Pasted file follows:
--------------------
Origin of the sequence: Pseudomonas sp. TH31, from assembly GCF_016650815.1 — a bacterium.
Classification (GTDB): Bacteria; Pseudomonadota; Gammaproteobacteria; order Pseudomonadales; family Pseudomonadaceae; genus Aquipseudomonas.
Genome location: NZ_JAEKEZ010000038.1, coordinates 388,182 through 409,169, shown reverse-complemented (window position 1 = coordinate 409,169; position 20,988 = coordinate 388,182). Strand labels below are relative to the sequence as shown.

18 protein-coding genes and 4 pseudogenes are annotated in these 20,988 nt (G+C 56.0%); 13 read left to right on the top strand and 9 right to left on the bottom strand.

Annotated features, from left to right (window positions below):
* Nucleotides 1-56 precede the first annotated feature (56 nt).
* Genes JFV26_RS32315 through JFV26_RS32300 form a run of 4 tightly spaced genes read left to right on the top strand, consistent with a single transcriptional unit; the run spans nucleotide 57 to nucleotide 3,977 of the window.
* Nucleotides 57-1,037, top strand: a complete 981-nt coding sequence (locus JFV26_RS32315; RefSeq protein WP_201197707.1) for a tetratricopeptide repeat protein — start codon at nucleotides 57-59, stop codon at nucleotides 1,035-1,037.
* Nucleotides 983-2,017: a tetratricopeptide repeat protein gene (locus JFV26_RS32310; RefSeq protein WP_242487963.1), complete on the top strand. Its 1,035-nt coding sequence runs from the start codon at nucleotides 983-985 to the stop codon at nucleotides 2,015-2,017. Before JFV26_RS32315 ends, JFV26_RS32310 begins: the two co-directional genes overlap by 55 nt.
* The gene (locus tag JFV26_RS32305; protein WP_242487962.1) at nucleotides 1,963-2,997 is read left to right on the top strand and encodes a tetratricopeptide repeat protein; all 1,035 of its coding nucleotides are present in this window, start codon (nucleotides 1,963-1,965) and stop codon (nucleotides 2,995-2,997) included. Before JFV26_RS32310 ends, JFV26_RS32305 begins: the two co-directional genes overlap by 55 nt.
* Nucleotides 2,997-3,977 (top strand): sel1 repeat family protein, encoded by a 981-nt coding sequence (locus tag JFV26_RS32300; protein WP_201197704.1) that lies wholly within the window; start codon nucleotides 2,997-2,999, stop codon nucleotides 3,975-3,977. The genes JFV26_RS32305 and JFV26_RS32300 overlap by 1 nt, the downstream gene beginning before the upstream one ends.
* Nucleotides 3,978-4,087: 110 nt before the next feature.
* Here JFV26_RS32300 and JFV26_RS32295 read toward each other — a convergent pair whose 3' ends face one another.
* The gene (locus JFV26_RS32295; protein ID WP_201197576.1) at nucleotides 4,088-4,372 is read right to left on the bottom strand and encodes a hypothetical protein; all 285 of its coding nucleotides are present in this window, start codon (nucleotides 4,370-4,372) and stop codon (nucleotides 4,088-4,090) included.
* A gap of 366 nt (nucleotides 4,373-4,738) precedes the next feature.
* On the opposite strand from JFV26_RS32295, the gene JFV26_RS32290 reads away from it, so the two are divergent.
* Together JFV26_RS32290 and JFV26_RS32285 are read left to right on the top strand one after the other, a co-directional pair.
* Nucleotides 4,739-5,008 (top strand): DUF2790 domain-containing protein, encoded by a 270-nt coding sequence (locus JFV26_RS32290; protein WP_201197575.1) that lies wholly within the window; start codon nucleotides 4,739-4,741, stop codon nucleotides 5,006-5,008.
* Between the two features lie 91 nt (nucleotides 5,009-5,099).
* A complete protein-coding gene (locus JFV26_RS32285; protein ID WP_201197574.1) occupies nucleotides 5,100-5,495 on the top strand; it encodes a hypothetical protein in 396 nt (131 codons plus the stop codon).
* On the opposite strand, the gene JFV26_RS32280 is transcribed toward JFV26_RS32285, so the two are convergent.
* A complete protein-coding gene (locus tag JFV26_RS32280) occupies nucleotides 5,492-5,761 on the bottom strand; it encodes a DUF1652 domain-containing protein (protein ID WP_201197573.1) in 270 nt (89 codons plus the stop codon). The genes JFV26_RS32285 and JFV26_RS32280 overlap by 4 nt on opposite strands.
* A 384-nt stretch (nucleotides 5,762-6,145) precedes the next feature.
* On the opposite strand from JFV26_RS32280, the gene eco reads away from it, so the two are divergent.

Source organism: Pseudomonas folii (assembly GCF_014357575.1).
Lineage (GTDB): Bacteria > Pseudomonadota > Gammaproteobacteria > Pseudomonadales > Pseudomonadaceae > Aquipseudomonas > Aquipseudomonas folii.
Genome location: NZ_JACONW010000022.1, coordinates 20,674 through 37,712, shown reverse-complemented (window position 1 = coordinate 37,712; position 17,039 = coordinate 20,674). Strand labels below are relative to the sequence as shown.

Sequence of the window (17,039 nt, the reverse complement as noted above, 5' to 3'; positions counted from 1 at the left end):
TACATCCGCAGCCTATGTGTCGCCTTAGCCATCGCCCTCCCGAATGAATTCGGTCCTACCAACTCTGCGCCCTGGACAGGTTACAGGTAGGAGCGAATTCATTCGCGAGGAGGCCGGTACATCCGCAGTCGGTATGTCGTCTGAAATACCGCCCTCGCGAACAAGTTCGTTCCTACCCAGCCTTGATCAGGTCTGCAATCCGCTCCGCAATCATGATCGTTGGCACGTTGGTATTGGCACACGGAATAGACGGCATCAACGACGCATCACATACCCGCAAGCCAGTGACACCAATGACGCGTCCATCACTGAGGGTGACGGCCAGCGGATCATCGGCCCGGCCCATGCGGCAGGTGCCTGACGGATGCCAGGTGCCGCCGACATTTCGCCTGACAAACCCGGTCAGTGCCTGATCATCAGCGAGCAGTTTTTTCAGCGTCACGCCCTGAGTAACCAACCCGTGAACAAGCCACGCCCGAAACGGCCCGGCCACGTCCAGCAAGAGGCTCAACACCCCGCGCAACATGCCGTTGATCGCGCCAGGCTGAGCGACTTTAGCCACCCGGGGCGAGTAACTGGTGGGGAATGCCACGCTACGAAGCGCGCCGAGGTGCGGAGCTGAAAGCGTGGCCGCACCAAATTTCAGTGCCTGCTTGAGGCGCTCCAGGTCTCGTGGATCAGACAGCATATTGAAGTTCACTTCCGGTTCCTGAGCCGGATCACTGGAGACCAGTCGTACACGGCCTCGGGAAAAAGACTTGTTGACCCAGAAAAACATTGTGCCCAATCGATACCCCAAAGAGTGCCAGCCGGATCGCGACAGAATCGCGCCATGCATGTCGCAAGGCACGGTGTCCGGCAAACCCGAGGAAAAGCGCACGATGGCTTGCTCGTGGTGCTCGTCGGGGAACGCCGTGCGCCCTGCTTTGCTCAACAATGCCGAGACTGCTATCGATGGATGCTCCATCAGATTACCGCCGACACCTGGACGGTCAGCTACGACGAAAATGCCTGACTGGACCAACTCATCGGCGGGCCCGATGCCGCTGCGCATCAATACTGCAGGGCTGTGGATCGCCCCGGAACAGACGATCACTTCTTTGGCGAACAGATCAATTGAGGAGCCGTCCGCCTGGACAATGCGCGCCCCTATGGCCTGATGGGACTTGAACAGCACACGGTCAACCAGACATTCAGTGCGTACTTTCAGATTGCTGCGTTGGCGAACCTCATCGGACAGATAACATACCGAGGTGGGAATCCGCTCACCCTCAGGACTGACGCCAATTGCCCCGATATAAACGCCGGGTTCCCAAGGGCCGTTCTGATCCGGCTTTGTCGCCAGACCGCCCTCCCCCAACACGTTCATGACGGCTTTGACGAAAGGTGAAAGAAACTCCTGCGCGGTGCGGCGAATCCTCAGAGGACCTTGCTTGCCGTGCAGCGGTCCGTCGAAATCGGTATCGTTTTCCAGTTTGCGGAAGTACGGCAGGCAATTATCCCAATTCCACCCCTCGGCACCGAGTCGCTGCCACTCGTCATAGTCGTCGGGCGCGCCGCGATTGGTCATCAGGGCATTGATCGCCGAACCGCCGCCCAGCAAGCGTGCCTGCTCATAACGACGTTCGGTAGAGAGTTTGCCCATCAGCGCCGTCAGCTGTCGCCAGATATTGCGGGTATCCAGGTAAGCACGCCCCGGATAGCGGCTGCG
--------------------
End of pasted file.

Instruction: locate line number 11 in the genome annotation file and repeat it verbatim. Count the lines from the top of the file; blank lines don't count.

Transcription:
* Nucleotides 2,997-3,977 (top strand): sel1 repeat family protein, encoded by a 981-nt coding sequence (locus tag JFV26_RS32300; protein WP_201197704.1) that lies wholly within the window; start codon nucleotides 2,997-2,999, stop codon nucleotides 3,975-3,977. The genes JFV26_RS32305 and JFV26_RS32300 overlap by 1 nt, the downstream gene beginning before the upstream one ends.